(1) All catch water drains and side drains must be cleared of silt, vegetation and other obstructions to ensure free flow and quick drainage of storm water. The waterways of bridges must be cleared of vegetation and other obstructions. If silting is noticed in some spans, it should be removed to ensure that the full waterways is available for the discharge of flood water. During desilting, care should be taken to remove the silt only upto the bed level.

(2) Protective and river training works must be maintained in good condition and
repairs carried out wherever necessary. Scour holes should be filled with boulders.

(3) The High Flood Level (HFL), Full Supply Level (FSL) in the case of canals, and Danger Level (DL) must be painted. The danger level mark shall be painted with bright red band across each pier adjacent to the abutment so as to be clearly visible to the Patrolmen, Special Watchmen and Drivers. Flood gauges shall be painted on important bridges as specified.

ACCIDENTS AND BREACHES - Accidents

Action during Accidents including Breaches

Observance of Rules –

(1) Any occurrence which does or may affect the safety of the Railways, its engines, rolling stock, permanent way, works, passengers or servants which affects the safety of others or which does or may cause delays to trains or loss to the Railway, is termed an accident. Occurrence outside the Railway limits threatening the safety of the line or trains should also be reported as accidents. For instance a flood outside Railway limits may seriously threaten the safety of the line and should be treated as an accident.

(2) Rules for reporting and joint enquiries into the accidents are contained in the
Accident Manual issued by Railways and in the Railway (Notices of and Enquiries into Accident) Rules, 1973, issued under Section 84 of Indian Railway
Act,1890.

(3) Rule 2.11 of General Rules, 1976 Edition enjoins that –

(a) Every Railway servant shall –
(i) see that every exertion is made for ensuring the safety of the public ;
(ii) Promptly report to his superior any occurrence affecting the safe or proper working of the railway which may come to his notice; and 
(iii) Render on demand all possible assistance in the case of an accident or obstruction. 

Laying of Sleepers

Locations where Concrete Sleepers are used-

Concrete sleepers should normally be used only with LWR/CWR track. Hence the condition for laying LWR/CWR should equally apply for laying concrete sleepers.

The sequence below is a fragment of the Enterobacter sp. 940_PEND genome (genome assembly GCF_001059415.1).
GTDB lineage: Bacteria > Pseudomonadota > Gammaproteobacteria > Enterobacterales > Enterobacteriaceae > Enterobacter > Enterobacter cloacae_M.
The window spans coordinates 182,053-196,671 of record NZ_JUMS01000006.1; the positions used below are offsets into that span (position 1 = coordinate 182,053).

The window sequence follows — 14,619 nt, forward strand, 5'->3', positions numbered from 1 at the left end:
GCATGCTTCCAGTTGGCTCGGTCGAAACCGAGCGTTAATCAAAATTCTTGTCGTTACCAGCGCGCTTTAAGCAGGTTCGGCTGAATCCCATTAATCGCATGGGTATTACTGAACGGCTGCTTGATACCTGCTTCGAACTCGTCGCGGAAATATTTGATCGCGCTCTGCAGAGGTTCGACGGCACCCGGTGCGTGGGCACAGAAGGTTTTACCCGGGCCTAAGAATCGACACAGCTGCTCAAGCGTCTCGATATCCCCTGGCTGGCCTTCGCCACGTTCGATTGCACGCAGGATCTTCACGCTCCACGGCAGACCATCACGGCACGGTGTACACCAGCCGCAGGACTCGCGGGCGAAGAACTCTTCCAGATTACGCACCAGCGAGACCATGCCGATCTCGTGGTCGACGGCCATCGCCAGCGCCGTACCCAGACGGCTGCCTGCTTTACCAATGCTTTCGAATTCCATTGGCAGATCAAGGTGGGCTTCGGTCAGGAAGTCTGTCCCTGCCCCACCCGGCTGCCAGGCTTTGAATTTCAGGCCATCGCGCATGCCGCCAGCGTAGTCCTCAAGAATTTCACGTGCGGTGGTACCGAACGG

Use of concrete sleepers on long lengths of track where provisions of check rails or guard rails is necessary, is prohibited unless special arrangements are made to
provide the necessary flange way clearance.

Where concrete sleepers are used in yards with fish - plated track, the sleeper spacing at fish plated joint shall be kept uniform. In addition 1m long fish plates may preferably be provided at such joints. (Cs.No102)

Conditions for laying Concrete Sleepers:

i) Track should be deep screened.
ii) Cuttings having rocky bed should have clean ballast cushion of at least 300  mm.
iii)On Arch bridges formation cover min. 1 m.
iv) On other bridges ballast cushion not less than 300 mm.

Laying of Concrete Sleepers –

RENEWAL - Permanent Way Renewal

Classification of Renewals –

All track renewals can be classified generally into one of the following categories :

(1) Complete Track Renewal (Primary) abbreviated as C.T.R.(P)
(2) Complete Track Renewal (Secondary) abbreviated as C.T.R.(S)
(3) Through Rail Renewal (Primary) abbreviated as T.R.R.(P)
(4) Through Rail Renewal (Secondary) abbreviated as T.R.R. (S)
(5) Through Sleeper Renewal (Primary) abbreviated as T.S.R. (P)
(6) Through Sleeper Renewal (Secondary) abbreviated as T.S.R. (S)
(7) Casual Renewals.
(8) Through Turn-out renewal (TTR)
(9) Through Fitting renewal (TFR)
(10) Through Weld renewal (TWR)
(11) Through Bridge timber renewal (TBTR)
(12) Scattered renewal

(2) Primary renewals are those where only new materials are used and secondary
renewals are those where released serviceable materials are used.

(3) Scattered Renewal- In this case, unserviceable rails, sleepers and fastenings are replaced by identical sections of serviceable and nearly the same vintage track components. These are carried out in isolated locations and not more than 10 rails and/or 250 sleepers in a gang beat in a year. Such renewals are a part of normal maintenance operations.

Thursday, March 29, 2018

Track Management System

In periodicity based system of maintenance we deploy the resources at the length not needing the attention due to following reasons:-

1. We don’t have fast data processing system.
2. Manual analysis of inspection results is laborious job.
3. We don’t have decision support system.

To overcome above difficulties TMS has been evolved in form of centralized computer software which generates track component data, inspection data and work report data to provide useful information for taking better decision.

The concept of need based maintenance can be introduced everywhere in railways by track management system.

Design of TMS:- At present TMS is having around 21 Modules. TMS has also been developed which contains almost all the decision support system and MIS.

Input (Modules):-

CTR and TGI Value

CTR ( Rly. Bd. Letter 90/Track-III/TK/72 dt. 18.7.90)
CTR=100-(ULA+URA+TA+GA+ALB+ARB)

Rev. CTR (item 840 of 66th TSC)
RCTR=100-(ULB+URB+TB+GB+0.5ALB+0.5ARB) -0.25(ULA+URA+TA+GA)

TQI ( RDSO Report no. C-223)
TQI=8(U2+2T+G+A)

TGI ( Rly. Bd. Letter 94/Track-III/TK/23 dt. 25/31.08.95)
TGI(for a block) =(2UI+TI+GI+6AI)/10
TGI for a KM = (Sum of TGI of all blocks) / No. of blocks